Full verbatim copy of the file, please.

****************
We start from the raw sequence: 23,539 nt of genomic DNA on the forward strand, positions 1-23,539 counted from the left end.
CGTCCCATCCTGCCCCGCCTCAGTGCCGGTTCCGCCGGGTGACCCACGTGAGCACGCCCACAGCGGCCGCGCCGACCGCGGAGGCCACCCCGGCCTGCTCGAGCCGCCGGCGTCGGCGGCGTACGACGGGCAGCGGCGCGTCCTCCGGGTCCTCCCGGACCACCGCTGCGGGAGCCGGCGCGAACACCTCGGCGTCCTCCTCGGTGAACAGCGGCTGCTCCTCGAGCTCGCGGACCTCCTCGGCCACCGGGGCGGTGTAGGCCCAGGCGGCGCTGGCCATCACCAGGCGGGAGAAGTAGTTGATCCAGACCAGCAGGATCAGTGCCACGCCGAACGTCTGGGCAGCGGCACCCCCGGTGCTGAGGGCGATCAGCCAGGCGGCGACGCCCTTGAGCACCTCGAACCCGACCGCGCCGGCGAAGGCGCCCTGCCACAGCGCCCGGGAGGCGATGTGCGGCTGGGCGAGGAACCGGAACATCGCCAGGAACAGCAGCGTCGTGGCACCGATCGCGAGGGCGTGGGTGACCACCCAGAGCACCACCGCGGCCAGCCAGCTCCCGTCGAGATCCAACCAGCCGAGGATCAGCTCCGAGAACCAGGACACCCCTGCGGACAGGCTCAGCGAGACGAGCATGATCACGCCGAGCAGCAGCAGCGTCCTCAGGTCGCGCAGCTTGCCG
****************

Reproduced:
We start from the raw sequence: 23,539 nt of genomic DNA on the forward strand, positions 1-23,539 counted from the left end.
CGTCCCATCCTGCCCCGCCTCAGTGCCGGTTCCGCCGGGTGACCCACGTGAGCACGCCCACAGCGGCCGCGCCGACCGCGGAGGCCACCCCGGCCTGCTCGAGCCGCCGGCGTCGGCGGCGTACGACGGGCAGCGGCGCGTCCTCCGGGTCCTCCCGGACCACCGCTGCGGGAGCCGGCGCGAACACCTCGGCGTCCTCCTCGGTGAACAGCGGCTGCTCCTCGAGCTCGCGGACCTCCTCGGCCACCGGGGCGGTGTAGGCCCAGGCGGCGCTGGCCATCACCAGGCGGGAGAAGTAGTTGATCCAGACCAGCAGGATCAGTGCCACGCCGAACGTCTGGGCAGCGGCACCCCCGGTGCTGAGGGCGATCAGCCAGGCGGCGACGCCCTTGAGCACCTCGAACCCGACCGCGCCGGCGAAGGCGCCCTGCCACAGCGCCCGGGAGGCGATGTGCGGCTGGGCGAGGAACCGGAACATCGCCAGGAACAGCAGCGTCGTGGCACCGATCGCGAGGGCGTGGGTGACCACCCAGAGCACCACCGCGGCCAGCCAGCTCCCGTCGAGATCCAACCAGCCGAGGATCAGCTCCGAGAACCAGGACACCCCTGCGGACAGGCTCAGCGAGACGAGCATGATCACGCCGAGCAGCAGCAGCGTCCTCAGGTCGCGCAGCTTGCCG